We don't quite know how we got here, but we did. As we sit in dismay amid the World Wide Web's Great Decline, our mindset is one of resignation. But history tells us that resignation has a threshold, and what comes next, is action...

Government and smaller enterprise has taken a stance of pandering to abusers like Microsoft, Google and Amazon, because there's an incentive to do so. But if providing the public with a means of escape becomes more profitable than sucking up to the abuser... Well, not even monopolists can fight the lure of money...

In October 2023, the broadband and telephone landline provider I was using at that time flushed an eighteen month contract renewal down the toilet.

I called them to renew; they demanded a mobile phone number. I told them they did not need a mobile phone number to renew a broadband and landline contract I'd had with them since 2015, at a stable address, with reliable payment, and to which a mobile phone was entirely irrelevant. Nevertheless, they insisted that they couldn't process the renewal without a mobile number. So I ended the call, went straight online, and switched my contract to another provider.

Over eighteen months, the money the old provider is now losing would obviously not be trivial, and I immediately began to consider the sanity, or otherwise, of a company preferring to lose that money rather than accept that a customer was not going to give them a mobile phone number that wasn't in any way relevant to the contract.

I wondered if the contact centre agent was new and didn't understand the system. I wondered if the company saw itself making more money from the sale of one mobile phone number than it would make from an eighteen month phone and broadband contract. Both options somehow seemed unlikely.

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Firefox - An Illusion of Choice

Why are we still deluding ourselves that Firefox is a competitor to Chrome, when it's really Google's weapon against competition itself?

Mozilla is not a rights activist. It's a Surveillance Valley theatre group renting its brand names, spyware and lobbying capacity to Google on pain of death. The whole idea that Firefox is a last bastion of light in the fight against monopoly is a joke. But we're so neck-deep in monopoly that all we have left is that delusional fantasy.

Have you ever considered that once monopoly hits a certain threshold, monopolists might get pretty desperate to maintain an illusion of choice? Although that's not something we generally think about, it's an essential part of the monopoly process.


The problem with being a monopolist is that openly swallowing up all of your competitors attracts the attention of all the wrong people, often in cataclysmic measure.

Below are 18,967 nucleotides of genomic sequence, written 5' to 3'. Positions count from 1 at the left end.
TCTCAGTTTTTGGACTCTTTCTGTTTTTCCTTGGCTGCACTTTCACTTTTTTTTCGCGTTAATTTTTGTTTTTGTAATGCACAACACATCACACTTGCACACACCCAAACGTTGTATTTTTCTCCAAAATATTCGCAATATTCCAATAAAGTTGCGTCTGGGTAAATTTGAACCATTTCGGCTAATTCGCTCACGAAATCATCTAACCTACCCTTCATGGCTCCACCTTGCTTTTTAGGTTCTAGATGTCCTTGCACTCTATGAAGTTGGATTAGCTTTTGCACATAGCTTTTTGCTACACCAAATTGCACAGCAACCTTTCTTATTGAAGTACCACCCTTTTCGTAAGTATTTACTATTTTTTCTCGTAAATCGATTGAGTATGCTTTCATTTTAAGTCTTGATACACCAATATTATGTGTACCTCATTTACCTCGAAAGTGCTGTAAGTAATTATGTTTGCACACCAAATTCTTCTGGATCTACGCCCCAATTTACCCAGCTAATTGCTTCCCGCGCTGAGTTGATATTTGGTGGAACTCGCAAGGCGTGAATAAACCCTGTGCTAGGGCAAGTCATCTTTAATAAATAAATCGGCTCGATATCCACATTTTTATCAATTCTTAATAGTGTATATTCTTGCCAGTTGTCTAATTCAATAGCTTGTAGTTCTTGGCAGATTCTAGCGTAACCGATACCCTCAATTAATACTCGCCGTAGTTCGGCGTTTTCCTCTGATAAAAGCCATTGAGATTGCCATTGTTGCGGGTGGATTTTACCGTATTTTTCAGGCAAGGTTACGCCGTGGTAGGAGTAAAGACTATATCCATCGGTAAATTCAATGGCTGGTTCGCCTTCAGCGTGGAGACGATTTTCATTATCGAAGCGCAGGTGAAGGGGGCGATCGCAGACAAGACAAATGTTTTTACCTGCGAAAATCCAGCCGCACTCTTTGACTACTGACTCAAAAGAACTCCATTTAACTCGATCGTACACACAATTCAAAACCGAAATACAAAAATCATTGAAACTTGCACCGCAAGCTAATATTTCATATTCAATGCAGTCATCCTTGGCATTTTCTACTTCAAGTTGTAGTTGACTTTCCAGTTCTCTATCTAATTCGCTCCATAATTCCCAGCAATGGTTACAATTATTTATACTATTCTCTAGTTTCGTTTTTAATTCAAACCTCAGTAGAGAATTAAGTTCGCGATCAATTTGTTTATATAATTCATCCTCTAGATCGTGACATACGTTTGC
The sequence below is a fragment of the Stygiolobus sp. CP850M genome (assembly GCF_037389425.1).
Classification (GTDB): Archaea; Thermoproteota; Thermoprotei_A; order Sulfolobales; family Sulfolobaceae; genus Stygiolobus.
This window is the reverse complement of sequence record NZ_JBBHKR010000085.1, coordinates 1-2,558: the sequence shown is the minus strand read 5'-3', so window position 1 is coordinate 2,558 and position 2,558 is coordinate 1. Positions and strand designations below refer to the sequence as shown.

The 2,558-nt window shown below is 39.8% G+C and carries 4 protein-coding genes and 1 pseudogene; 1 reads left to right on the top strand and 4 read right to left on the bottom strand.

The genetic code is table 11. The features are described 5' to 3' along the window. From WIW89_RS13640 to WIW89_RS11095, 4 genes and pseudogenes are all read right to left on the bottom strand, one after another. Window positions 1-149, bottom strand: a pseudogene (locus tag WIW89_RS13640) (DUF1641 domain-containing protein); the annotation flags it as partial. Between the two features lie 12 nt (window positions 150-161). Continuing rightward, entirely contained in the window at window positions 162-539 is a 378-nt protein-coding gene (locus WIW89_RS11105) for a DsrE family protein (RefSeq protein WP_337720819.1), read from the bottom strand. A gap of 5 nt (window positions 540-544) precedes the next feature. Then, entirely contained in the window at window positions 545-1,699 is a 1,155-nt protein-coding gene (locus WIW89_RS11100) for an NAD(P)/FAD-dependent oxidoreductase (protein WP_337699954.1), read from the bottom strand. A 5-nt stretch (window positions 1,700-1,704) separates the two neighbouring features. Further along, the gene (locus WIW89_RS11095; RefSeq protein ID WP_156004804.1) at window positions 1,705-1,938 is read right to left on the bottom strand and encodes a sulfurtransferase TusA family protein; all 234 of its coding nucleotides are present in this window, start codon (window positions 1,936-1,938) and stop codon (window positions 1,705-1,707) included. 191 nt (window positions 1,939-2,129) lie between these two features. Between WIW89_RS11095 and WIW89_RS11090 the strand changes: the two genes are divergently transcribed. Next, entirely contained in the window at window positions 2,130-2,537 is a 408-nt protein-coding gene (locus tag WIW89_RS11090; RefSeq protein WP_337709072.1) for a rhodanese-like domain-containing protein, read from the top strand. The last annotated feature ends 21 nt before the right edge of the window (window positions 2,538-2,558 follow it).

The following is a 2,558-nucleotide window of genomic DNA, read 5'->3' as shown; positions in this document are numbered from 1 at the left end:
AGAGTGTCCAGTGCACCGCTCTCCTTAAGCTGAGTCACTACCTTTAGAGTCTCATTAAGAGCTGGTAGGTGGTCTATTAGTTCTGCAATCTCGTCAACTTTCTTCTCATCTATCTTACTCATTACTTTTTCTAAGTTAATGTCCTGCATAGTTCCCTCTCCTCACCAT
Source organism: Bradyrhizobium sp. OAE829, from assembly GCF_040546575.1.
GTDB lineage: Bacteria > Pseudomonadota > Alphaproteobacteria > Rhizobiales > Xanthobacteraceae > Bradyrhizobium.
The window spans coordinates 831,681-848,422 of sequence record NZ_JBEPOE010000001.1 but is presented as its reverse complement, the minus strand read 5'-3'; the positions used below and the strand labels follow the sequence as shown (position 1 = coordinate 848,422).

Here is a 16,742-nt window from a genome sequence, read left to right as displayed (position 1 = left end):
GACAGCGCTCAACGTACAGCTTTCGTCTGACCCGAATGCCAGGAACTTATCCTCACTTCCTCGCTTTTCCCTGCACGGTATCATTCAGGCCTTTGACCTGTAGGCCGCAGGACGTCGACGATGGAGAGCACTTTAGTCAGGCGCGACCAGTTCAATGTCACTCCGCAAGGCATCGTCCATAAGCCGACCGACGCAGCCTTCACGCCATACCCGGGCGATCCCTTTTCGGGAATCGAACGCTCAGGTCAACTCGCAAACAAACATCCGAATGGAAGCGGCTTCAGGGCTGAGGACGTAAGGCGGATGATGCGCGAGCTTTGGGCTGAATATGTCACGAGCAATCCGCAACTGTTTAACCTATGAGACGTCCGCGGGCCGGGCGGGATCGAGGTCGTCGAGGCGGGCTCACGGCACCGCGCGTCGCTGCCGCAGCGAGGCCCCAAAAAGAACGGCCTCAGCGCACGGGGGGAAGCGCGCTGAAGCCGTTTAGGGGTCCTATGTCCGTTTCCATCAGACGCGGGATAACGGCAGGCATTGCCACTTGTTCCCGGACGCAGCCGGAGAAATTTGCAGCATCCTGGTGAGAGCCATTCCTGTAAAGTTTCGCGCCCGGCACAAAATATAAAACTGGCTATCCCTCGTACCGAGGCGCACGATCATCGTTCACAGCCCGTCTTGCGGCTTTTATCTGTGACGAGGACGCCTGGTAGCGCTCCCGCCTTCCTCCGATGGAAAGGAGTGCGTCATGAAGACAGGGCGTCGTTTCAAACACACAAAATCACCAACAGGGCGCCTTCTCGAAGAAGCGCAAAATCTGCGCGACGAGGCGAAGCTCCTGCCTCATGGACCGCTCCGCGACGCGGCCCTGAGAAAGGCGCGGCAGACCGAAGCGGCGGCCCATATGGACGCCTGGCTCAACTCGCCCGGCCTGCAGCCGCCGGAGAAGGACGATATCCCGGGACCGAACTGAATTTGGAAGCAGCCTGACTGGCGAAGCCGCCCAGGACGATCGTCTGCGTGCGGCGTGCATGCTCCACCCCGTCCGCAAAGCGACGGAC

But what if, instead, you only capture your competitors? Invest in them. Then invest more. And then, as they become reliant on your perpetual-motion funding and other "kindly gestures", you slowly gain complete control over their activity. They keep their brand name, but effectively rent it out to you on pain of death. It's their face that greets the public, but it's your hands that pull the strings.

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Corporate Anarchy and the New People Trade

If slavery persisted because the law failed to restrain inhuman greed, we are dangerously close to entering a renaissance…

A new era is dawning. Don't dig out your party hat - it's no cause for celebration. Slowly but surely, a new realm of authority is re-normalising the concept of people as property.

The authoritarian cartel of new wave capitalists has absorbed almost every trait exhibited by old-time people-traders.

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"Voice of God": The Truth About AI Assistants

AI assistants are shaping up to serve as the most powerful brainwashing tool the tech industry has yet unleashed. If you're using AI as a consumer, brace yourself for a new, multi-billion dollar propaganda-pump.

There's a common belief that artificial intelligence took a giant leap in efficiency during 2022. All that really happened was that it turned into a search engine and repackaged the output to cut out the sources and the choice

It's true. Whilst AI assistants have been pitched as mindful robots with human sensibilities, they're actually just search engines in which the results are edited, reworded, and filtered to a degree we'd never accept from a conventional SERP.

ChatGPT, Bard and their ilk are an unfettered, direct and inscrutable means for demonstrably evil corporations to tell you anything they think you'll believe. What could possibly go wrong with a concept like that?

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Save The Password Or Lose Your Human Rights Forever

The push to eliminate passwords and replace them with police-data harvesting points is an inevitable consequence, as surveillance capitalists' traditional revenue stream lies on its death bed, and authorities offer dizzying sums for intelligence data.